Emotional Intelligence is the hottest leadership catch phrase, but what does it actually mean? At its core, emotional intelligence, or EQ, is a set of characteristics or traits possessed by effective and influential leaders. Emotionally intelligent leaders have a heightened awareness of their strengths and weaknesses and can adjust their leadership approach after reading group dynamics. A recent article defined EQ as consisting of four domains: self awareness, self management, social awareness, and relationship management. This article expands this framework by describing attributes within the context of Army Leadership.
Self Awareness – Know Your Strengths and Weaknesses. Chapter 7 of ADRP 6-22 discusses this characteristic in depth, where “self-awareness has the potential to help leaders become better adjusted and more effective.” Leaders should gain an outside perspective of their capabilities and also take part in critical reflection of their action. Self awareness is challenging enough in a static environment, but in the Army we constantly shift between formal and informal leadership positions, varied teams, and diverse settings. An emotionally intelligent leader constantly assesses their strengths and weaknesses, anticipating personal leadership gaps for future employment.
Self Management – Lead by Example. This domain describes an individual’s ability to manage conflict and stress while maintaining a positive and objective outlook. In the military, an alarming number of organizational level staff officers maintain an overwhelmingly negative and pessimistic outlook. These leaders often fail to effectively handle stress and become individuals whose subordinates avoid with bad news. Emotionally intelligent leaders maintain a positive outlook, especially in highly stressful situations. In addition, emotionally intelligent leaders are those who junior officers approach for advice regarding challenges and roadblocks. These leaders maintain a positive outlook with focus on organizational and individual goals.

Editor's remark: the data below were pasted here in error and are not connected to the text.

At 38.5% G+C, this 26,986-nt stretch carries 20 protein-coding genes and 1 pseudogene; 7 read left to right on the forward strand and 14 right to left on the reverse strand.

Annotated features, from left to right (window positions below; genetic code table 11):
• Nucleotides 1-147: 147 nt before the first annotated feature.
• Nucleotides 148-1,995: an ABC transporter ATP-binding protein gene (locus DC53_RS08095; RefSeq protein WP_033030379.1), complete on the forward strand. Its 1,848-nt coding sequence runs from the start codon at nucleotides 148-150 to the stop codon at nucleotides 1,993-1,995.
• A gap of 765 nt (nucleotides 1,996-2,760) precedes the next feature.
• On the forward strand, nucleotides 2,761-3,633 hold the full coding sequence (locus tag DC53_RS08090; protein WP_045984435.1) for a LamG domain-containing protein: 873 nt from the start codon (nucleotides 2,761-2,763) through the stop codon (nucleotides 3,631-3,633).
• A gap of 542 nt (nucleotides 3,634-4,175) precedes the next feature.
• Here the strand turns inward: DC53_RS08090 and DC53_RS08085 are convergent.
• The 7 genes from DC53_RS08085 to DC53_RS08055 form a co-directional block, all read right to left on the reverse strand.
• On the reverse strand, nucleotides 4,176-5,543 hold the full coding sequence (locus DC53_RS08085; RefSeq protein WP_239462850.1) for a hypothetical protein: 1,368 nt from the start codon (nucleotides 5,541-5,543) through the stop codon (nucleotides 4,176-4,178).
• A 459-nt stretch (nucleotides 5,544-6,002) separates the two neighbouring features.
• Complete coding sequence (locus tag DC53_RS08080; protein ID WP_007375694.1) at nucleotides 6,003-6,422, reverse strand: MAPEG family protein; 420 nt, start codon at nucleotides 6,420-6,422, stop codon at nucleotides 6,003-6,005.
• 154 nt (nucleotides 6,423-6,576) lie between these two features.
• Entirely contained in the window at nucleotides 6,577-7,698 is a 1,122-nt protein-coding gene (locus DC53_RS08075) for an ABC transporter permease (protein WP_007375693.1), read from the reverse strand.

Social Awareness – Reading the Group Dynamic. This domain describes a leader’s ability to understand their team or audience. In the Army’s social context, we often describe the environment of an organization or team as its climate. An organization with a positive climate appreciates its members, treats them fairly, and builds an inclusive team with shared values. Inversely, a negative climate is one where individual opinions and ideas are not valued, thus members revert to individual motives and ideals. Climate is not binary, or defined as simply positive or negative. Rather, climate is a spectrum of cumulative organizational tendencies and behaviors. A socially aware leader evaluates the group dynamic in any organization by understanding climate and other organizational characteristics. Additionally, leaders possessing effective emotional intelligence intuitively adjust their leadership approach based on the social dynamic. Often, leaders who struggle with emotional intelligence have a gap between social and self awareness. In other words, they are unable to understand how their actions impact their team.
Relationship Management – Bringing out the Best in People and Teams. This domain emphasizes the importance of formal and informal leadership. Regardless of rank or position, every individual in the military has the ability to lead up, positively influencing a team and contributing to mission success. As organizational leaders, we begin to influence group dynamics through direct leadership and coaching subordinates. Effective organizational leaders create a culture of learning in every team, where discourse is encouraged and mistakes are seen as learning opportunities. Organizational leaders also contribute to a staff’s reaction to conflict. Though conflict or friction is often perceived in a negative connotation, effective staff leaders treat friction as an opportunity for innovation and creativity. Finally, organizational leaders contribute to the long-term success of the profession of arms by participating in mentorship relationships with subordinate leaders.
Emotional intelligence is not an end state but rather an assessment of leadership progression, providing a road map for improvement and growth. No two positions are the same, therefore leaders most continue to grow, adapt, and develop their skills to bring out the best in a team.
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